The Looxcie wearable camcorder sports the line “Share life as you live it”. A wearable camcorder resembling an oversized Bluetooth, the Looxcie device interfaces with your mobile phone to capture, record, and share video clips – from the mundane day to day to the surprising moments you didn’t know were going to happen. By using your cell phone as the viewfinder, Looxcie records up to five continuous hours of video or hundred of Looxcie Moments, where at the push of a button the device captures the last thirty seconds of action, similar to how hunting rifles snap a photo the moment before the trigger is squeezed.
From a social aspect, the opportunities are endless. New parents would no longer trip over the furniture for the camera as their child takes his first steps. And you will no longer have to decide between reaching for the camera to see the final at bat or actually watching the game. Sentimental memories aside, the technology is reminiscent of the 2004 Robin Williams move The Final Cut where children are implanted with audio and video recorders and upon an individual’s death, people make ‘rememories’ or highlight reels of the person’s life for their family and friends to remember them by. The ease by which users may capture thirty second clips and share them through their cell phones and the connected social networks is inviting but also could lead to misinterpretation of people’s activities and lives. How many thirty second clips does it take to understand someone’s personality? More importantly, how many thirty second clips does it take to paint a misguided picture?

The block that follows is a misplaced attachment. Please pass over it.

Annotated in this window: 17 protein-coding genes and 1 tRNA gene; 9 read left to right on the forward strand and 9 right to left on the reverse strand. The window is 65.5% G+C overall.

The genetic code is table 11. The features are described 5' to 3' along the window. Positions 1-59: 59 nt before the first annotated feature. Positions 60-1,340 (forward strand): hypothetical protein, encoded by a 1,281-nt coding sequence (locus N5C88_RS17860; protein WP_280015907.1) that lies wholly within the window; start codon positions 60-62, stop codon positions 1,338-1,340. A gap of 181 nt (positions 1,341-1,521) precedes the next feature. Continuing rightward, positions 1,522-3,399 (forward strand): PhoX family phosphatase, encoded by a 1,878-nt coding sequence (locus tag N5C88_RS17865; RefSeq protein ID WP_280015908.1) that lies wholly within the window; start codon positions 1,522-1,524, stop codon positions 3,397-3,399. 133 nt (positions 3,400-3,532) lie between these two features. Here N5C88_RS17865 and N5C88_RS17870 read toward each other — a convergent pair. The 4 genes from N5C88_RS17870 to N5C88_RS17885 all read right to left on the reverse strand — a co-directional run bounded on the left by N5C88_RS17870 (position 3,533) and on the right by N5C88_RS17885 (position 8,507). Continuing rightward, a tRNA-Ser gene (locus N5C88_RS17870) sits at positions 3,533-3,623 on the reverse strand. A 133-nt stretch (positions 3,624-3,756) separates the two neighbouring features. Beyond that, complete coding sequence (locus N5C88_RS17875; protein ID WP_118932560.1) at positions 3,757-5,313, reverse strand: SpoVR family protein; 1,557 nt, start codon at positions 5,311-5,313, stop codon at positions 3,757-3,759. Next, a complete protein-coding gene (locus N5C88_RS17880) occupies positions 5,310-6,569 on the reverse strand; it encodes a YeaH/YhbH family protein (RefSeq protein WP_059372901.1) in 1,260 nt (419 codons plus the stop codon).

What can we learn from this?
Ethics of spontaneous and short video sharing aside, the UX field can take a lot from this technology. Where the Flip camcorders allow mobile and spontaneous video recording, it still requires the intentional plan to record and capture an environment. Provide this wearable system to users during a usability test and the ‘aha’ moments might be captured with that much more ease. During a shadowing study or a journal study you might capture not only what the users discuss and write down but what they are actually looking at. Even with researchers themselves, the quick soundbites often used in findings presentations might be captured with greater ease and efficiency. While I still don’t see people walking the streets with camcorders strapped to their heads, the same was said about Bluetooth and wireless phones years ago. Once the initial hurdle of this awkward device is overcome, what uses would you have for immediate and handsfree capturing of the little moments in your life? Either professional or personal.
Top Image: The Final Cut, 2004